Epsita will interview the men and women from the villages adjacent to the Imambaras who are taught the Bengali nawhas, some of which are original and others are inspired from Urdu. She will also record the traditionally inherited Urdu nawhas and marsiyas (elegiac poems) as recollected and sung by the villagers. Along with recording the oral performances, Epsita will analyse and document the notebooks in which the devotees copy the Bengali nawhas taught to them. This, she hopes, will enable her to study the individual devotee’s articulation of piety. Read together, these notebooks will help her understand “how the sacred has been formed in the popular imagination of the common Shia masses,” she says. In addition, Epsita will document chapbooks written by local authors on the Karbala, some of which are long narratives while others are elegies. Epsita will speak with Shia religious leaders like secretaries of Imambaras, local nawha producers, videographers who record Muharram events and local poets and elocutionists.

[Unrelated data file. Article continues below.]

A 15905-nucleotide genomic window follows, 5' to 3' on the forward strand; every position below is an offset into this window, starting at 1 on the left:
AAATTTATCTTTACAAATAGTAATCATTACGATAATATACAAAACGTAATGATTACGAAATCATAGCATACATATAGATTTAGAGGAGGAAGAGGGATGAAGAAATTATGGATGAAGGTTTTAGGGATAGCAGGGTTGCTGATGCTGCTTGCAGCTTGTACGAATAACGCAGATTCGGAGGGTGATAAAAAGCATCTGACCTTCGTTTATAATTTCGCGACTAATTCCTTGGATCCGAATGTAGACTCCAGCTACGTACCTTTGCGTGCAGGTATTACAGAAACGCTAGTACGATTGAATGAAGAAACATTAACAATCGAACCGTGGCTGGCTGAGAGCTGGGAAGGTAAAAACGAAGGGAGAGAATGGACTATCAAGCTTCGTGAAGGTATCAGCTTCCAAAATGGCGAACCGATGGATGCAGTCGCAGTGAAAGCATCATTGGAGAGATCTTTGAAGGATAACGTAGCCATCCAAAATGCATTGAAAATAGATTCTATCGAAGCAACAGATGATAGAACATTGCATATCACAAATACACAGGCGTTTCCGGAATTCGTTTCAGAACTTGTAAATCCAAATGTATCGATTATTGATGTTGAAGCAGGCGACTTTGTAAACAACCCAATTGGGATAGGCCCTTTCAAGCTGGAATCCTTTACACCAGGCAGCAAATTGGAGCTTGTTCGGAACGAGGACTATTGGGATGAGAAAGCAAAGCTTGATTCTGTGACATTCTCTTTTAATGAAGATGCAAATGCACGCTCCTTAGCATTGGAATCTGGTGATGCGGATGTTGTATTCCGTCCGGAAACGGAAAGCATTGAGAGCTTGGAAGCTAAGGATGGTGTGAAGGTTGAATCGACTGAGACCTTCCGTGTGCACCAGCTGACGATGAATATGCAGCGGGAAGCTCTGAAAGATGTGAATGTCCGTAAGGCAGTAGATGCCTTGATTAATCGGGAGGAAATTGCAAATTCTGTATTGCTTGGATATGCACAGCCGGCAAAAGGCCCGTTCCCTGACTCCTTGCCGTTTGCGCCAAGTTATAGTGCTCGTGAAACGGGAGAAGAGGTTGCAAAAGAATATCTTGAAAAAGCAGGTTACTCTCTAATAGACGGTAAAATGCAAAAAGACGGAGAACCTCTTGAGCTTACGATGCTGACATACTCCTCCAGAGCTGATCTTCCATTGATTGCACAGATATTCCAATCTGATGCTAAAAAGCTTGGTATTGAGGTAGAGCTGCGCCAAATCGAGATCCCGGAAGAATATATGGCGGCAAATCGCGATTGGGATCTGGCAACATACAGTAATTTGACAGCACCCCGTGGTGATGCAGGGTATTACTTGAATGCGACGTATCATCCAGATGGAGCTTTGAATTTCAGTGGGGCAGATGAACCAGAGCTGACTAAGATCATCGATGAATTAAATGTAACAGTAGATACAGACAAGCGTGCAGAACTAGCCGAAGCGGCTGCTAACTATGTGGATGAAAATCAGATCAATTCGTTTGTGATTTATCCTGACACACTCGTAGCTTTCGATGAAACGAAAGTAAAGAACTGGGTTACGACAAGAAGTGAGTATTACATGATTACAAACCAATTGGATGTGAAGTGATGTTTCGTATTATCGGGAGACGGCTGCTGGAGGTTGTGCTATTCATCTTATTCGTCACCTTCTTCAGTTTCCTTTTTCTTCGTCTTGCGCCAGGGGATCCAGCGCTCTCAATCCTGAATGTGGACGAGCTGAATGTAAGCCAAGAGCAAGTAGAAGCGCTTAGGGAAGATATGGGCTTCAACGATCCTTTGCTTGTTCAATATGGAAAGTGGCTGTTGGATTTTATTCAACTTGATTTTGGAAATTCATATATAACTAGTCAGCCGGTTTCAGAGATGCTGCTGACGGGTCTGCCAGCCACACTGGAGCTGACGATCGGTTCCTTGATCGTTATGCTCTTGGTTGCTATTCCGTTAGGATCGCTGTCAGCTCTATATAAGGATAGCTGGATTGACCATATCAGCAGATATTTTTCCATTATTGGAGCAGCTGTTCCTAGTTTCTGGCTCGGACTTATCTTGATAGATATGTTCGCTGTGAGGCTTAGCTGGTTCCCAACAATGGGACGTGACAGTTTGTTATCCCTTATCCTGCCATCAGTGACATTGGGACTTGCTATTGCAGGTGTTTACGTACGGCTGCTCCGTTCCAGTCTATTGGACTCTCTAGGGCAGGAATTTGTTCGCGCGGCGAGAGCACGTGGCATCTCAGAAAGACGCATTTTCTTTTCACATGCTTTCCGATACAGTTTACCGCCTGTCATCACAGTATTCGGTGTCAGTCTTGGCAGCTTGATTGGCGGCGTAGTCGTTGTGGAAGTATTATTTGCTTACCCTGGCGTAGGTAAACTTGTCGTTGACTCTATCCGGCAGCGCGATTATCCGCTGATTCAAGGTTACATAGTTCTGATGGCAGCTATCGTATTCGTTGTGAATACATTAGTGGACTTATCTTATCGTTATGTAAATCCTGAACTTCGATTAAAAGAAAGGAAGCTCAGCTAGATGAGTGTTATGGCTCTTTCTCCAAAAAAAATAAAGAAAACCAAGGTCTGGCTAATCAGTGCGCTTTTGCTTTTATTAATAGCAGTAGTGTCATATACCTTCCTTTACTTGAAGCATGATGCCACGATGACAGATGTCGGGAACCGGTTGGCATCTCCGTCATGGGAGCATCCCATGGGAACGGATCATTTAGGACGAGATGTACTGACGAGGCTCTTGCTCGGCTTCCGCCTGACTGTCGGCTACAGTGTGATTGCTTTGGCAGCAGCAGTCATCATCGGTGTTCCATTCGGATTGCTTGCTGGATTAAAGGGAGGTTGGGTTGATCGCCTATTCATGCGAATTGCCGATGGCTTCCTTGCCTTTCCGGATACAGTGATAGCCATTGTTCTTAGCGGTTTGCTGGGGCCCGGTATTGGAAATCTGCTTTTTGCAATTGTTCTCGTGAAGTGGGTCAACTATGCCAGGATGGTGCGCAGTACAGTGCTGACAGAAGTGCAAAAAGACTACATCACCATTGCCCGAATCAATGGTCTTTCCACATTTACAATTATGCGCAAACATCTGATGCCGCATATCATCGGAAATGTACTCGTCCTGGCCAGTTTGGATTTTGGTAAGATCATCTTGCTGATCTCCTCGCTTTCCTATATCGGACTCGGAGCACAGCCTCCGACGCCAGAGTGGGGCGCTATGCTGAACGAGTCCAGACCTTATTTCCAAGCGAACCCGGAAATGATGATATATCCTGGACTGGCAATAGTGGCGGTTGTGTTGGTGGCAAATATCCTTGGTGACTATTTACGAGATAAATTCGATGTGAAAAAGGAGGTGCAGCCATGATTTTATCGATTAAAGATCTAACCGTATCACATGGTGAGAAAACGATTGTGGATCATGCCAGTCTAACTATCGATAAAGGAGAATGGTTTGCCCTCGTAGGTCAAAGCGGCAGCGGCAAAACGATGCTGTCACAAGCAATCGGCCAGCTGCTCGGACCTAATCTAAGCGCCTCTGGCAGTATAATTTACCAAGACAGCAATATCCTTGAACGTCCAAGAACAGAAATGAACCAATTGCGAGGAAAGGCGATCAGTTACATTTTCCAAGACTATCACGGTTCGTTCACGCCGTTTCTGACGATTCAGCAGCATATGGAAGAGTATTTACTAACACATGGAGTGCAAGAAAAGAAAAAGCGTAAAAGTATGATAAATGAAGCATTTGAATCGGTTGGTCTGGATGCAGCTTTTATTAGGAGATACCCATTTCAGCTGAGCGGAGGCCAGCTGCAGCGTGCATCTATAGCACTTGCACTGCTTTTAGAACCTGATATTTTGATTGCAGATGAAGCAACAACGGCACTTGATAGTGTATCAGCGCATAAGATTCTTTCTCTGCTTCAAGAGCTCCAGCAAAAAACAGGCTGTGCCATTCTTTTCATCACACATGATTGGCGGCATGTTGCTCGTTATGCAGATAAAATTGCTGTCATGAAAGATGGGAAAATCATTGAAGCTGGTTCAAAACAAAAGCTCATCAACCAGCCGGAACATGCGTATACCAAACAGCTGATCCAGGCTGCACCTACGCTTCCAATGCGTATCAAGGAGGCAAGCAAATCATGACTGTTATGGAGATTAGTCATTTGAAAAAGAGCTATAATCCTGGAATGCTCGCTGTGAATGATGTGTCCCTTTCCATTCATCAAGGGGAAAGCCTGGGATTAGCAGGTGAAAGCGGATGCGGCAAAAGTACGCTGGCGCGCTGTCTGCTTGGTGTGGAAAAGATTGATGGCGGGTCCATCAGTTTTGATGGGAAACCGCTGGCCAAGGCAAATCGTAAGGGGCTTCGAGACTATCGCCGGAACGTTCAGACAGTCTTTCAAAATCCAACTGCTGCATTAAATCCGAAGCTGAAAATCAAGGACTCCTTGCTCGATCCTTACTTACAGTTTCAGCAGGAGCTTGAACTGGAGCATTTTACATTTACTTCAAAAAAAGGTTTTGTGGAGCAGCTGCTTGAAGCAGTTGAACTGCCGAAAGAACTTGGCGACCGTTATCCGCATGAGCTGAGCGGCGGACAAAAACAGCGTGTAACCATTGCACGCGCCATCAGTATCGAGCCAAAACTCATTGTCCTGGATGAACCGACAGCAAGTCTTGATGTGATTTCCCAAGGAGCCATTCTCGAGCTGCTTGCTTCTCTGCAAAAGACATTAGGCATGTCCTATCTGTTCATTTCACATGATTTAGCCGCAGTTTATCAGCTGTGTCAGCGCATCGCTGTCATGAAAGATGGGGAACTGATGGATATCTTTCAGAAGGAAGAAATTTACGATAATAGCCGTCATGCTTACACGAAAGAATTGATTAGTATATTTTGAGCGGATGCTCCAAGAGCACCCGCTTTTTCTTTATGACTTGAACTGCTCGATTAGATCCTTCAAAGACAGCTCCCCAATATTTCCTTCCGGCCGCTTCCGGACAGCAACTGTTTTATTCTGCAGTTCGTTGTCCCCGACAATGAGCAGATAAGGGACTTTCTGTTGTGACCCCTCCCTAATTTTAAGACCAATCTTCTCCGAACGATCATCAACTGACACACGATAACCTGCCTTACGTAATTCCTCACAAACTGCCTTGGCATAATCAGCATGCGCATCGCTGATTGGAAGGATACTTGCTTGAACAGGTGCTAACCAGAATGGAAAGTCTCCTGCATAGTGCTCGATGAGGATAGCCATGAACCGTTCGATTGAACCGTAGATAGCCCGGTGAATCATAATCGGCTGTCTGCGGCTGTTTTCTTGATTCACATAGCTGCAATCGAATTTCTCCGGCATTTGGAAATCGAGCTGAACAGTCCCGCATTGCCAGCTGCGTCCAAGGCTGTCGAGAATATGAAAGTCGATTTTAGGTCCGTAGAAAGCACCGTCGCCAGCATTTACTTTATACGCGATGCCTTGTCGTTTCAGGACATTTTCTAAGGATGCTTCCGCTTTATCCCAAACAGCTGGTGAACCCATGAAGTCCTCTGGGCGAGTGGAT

The outcome of this research will be a travelogue and an audio-visual archive. The travelogue will capture her journey through interior West Bengal studying the relationship between the Bengali texts of Karbala narratives and the discourse and sermons delivered by the local maulanas in Urdu. The travelogue will also examine patterns of remembrance, recitation and the presence (or absence) of an authorial voice in the nawhas and lyrics sung during Muharram in Bengal. The travelogue will include a detailed anthology of the texts of the songs sung by the community. Epsita feels that the format of the travelogue is an apt one for two reasons: one, it will reach a broader audience and two, “the connection and negotiation between the agent of knowledge and the subject of study can only be problematised through the figure of an ethnographer traveller”. While the travelogue will document the literary aspect of the Songs, an audiovisual archive will capture the performative aspect of this tradition. A CD of the audiovisual documentation will supplement the book.